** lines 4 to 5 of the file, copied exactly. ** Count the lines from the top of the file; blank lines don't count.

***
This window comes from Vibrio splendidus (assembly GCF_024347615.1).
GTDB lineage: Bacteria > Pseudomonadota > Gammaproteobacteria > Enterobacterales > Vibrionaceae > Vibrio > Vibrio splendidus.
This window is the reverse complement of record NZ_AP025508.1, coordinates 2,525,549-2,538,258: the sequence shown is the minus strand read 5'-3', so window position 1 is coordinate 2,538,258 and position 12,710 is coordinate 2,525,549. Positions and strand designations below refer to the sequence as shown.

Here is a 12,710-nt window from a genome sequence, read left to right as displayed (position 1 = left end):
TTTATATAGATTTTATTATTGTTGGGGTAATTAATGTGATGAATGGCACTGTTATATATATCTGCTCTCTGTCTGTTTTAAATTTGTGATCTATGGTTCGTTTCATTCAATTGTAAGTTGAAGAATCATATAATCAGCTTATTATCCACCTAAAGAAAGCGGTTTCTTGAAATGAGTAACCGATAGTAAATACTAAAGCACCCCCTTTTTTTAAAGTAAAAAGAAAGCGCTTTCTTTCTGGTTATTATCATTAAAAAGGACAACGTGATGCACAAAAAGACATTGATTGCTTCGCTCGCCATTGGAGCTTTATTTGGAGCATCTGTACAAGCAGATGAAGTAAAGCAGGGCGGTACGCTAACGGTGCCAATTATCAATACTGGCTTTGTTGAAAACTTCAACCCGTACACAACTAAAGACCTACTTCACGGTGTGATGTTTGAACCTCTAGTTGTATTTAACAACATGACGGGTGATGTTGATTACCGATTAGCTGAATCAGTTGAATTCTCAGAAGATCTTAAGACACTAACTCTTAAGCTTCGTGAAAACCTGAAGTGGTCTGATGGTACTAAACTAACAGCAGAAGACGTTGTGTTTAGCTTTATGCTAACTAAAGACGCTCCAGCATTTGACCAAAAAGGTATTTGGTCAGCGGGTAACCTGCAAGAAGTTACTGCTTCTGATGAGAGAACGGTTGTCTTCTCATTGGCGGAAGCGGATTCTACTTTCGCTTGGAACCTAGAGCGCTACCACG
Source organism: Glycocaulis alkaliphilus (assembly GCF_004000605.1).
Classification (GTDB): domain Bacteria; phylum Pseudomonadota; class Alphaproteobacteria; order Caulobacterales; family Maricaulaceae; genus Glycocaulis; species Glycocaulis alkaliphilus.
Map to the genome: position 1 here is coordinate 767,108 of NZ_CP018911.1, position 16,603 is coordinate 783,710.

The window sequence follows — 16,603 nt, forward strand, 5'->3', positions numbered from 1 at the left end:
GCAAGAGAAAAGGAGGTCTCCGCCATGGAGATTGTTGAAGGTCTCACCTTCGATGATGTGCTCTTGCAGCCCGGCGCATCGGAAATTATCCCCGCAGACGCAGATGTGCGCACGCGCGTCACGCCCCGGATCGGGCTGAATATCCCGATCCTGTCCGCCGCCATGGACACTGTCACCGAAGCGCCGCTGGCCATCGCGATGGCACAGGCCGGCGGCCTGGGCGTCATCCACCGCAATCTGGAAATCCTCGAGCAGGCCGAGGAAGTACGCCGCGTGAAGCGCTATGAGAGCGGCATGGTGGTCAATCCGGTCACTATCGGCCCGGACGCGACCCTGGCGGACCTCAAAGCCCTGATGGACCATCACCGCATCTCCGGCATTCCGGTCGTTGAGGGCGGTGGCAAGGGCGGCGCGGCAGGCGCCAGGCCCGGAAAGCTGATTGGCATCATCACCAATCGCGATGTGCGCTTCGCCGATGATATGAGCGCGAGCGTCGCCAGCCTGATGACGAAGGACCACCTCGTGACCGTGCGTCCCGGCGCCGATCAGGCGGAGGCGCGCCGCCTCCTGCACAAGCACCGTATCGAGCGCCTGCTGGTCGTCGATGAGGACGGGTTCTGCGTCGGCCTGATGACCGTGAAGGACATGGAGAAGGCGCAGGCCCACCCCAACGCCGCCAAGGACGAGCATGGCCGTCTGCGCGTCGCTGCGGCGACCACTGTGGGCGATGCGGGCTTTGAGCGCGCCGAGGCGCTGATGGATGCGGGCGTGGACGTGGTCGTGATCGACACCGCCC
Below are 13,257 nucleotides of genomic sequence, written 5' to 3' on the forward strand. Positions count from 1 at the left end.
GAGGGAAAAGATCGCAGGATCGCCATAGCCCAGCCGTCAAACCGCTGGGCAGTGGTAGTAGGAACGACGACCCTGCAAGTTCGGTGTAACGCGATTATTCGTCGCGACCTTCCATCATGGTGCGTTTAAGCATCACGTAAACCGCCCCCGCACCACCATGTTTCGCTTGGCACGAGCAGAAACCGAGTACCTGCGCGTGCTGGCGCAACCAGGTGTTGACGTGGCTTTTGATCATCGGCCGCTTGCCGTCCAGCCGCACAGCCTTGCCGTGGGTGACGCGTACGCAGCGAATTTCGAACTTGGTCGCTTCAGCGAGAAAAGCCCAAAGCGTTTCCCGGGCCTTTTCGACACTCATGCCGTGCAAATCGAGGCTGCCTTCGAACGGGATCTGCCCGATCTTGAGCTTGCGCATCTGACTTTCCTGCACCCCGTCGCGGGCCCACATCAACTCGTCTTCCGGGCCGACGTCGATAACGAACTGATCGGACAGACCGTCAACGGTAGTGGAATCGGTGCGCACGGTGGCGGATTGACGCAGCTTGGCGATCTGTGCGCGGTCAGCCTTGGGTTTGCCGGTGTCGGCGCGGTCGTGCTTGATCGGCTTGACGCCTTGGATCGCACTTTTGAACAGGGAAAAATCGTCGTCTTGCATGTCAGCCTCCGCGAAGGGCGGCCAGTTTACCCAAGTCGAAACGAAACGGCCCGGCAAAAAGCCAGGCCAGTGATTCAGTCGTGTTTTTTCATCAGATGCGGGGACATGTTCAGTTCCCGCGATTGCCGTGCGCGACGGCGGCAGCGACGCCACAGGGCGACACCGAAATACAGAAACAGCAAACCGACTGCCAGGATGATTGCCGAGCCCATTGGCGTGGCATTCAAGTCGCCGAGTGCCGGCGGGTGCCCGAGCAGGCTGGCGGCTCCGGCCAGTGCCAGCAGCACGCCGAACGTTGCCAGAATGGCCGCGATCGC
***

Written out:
Here is a 12,710-nt window from a genome sequence, read left to right as displayed (position 1 = left end):
TTTATATAGATTTTATTATTGTTGGGGTAATTAATGTGATGAATGGCACTGTTATATATATCTGCTCTCTGTCTGTTTTAAATTTGTGATCTATGGTTCGTTTCATTCAATTGTAAGTTGAAGAATCATATAATCAGCTTATTATCCACCTAAAGAAAGCGGTTTCTTGAAATGAGTAACCGATAGTAAATACTAAAGCACCCCCTTTTTTTAAAGTAAAAAGAAAGCGCTTTCTTTCTGGTTATTATCATTAAAAAGGACAACGTGATGCACAAAAAGACATTGATTGCTTCGCTCGCCATTGGAGCTTTATTTGGAGCATCTGTACAAGCAGATGAAGTAAAGCAGGGCGGTACGCTAACGGTGCCAATTATCAATACTGGCTTTGTTGAAAACTTCAACCCGTACACAACTAAAGACCTACTTCACGGTGTGATGTTTGAACCTCTAGTTGTATTTAACAACATGACGGGTGATGTTGATTACCGATTAGCTGAATCAGTTGAATTCTCAGAAGATCTTAAGACACTAACTCTTAAGCTTCGTGAAAACCTGAAGTGGTCTGATGGTACTAAACTAACAGCAGAAGACGTTGTGTTTAGCTTTATGCTAACTAAAGACGCTCCAGCATTTGACCAAAAAGGTATTTGGTCAGCGGGTAACCTGCAAGAAGTTACTGCTTCTGATGAGAGAACGGTTGTCTTCTCATTGGCGGAAGCGGATTCTACTTTCGCTTGGAACCTAGAGCGCTACCACG